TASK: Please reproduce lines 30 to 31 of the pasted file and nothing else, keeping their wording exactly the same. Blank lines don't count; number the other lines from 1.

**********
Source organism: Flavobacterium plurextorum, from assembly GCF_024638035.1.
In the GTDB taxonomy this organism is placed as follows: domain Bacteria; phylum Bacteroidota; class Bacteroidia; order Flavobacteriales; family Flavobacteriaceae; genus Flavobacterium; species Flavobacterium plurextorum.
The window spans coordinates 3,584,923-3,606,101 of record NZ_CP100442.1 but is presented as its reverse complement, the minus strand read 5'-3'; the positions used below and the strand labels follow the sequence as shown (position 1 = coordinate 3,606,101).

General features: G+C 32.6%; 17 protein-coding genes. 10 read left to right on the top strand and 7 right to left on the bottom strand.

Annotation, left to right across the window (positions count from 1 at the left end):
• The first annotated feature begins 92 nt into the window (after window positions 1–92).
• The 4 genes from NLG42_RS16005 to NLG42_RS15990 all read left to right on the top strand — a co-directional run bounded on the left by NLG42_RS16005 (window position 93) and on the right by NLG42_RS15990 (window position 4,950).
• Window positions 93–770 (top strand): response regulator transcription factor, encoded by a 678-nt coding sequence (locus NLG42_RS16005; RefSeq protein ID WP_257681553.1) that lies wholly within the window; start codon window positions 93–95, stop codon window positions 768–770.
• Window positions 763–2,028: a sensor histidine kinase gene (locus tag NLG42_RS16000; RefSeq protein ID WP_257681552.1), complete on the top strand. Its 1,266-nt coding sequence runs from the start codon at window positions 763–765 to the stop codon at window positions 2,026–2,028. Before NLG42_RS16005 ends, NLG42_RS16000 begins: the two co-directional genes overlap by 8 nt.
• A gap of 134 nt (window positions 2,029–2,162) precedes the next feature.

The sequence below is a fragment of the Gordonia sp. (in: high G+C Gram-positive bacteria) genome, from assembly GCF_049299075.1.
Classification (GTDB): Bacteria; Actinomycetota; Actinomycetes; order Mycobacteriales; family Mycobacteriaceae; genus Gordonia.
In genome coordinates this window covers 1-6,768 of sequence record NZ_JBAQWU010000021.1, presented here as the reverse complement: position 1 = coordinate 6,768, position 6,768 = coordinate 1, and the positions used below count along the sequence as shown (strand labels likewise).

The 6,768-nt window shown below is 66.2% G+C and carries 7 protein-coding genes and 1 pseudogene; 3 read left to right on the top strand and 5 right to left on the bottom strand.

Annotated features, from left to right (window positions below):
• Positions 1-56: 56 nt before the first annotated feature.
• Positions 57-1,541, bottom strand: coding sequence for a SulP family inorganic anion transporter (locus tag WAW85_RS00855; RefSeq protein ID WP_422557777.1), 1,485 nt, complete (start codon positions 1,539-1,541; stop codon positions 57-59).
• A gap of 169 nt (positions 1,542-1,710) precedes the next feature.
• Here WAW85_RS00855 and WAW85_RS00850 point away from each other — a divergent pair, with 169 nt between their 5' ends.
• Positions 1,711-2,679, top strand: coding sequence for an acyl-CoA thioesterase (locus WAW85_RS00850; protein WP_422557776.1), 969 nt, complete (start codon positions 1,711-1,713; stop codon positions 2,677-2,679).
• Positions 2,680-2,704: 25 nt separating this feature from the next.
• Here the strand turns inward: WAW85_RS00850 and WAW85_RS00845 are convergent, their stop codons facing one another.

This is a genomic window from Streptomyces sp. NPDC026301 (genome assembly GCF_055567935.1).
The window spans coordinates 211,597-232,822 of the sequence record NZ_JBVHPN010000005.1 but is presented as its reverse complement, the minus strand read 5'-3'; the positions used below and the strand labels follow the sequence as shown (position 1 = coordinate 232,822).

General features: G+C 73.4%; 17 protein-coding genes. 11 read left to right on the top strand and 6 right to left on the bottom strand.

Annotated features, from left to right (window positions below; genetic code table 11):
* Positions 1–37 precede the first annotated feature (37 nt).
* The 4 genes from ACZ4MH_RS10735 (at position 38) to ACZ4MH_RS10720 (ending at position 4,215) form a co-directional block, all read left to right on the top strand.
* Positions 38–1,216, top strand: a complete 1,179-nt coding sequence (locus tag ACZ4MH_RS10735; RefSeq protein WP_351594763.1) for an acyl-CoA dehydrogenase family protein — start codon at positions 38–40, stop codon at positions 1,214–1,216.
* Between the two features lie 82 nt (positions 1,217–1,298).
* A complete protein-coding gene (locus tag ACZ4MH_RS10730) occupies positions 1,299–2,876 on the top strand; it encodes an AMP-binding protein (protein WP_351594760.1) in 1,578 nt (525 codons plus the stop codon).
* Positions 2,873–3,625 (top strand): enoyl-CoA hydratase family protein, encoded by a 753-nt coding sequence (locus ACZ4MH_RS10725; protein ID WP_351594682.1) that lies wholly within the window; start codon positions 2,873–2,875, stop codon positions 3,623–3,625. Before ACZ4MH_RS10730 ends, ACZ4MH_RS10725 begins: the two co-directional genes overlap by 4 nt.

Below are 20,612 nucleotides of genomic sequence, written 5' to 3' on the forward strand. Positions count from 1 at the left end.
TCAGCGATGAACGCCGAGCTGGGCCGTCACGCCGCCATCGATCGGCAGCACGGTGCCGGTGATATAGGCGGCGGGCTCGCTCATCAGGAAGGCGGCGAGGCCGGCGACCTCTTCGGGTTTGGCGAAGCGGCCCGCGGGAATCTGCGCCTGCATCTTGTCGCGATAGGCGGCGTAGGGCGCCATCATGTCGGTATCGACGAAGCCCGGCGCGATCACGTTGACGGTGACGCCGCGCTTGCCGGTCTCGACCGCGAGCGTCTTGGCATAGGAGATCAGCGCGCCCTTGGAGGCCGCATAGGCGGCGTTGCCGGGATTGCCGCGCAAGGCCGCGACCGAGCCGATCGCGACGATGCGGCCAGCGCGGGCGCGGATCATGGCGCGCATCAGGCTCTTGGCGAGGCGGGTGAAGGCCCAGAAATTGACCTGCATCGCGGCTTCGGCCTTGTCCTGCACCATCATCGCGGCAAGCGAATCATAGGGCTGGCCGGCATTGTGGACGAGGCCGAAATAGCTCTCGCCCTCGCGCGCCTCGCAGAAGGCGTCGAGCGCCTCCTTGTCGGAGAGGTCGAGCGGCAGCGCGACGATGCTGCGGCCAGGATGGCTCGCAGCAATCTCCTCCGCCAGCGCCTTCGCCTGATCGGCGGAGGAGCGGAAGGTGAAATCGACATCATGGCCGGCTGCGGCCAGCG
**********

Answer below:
* Between the two features lie 82 nt (positions 1,217–1,298).
* A complete protein-coding gene (locus tag ACZ4MH_RS10730) occupies positions 1,299–2,876 on the top strand; it encodes an AMP-binding protein (protein WP_351594760.1) in 1,578 nt (525 codons plus the stop codon).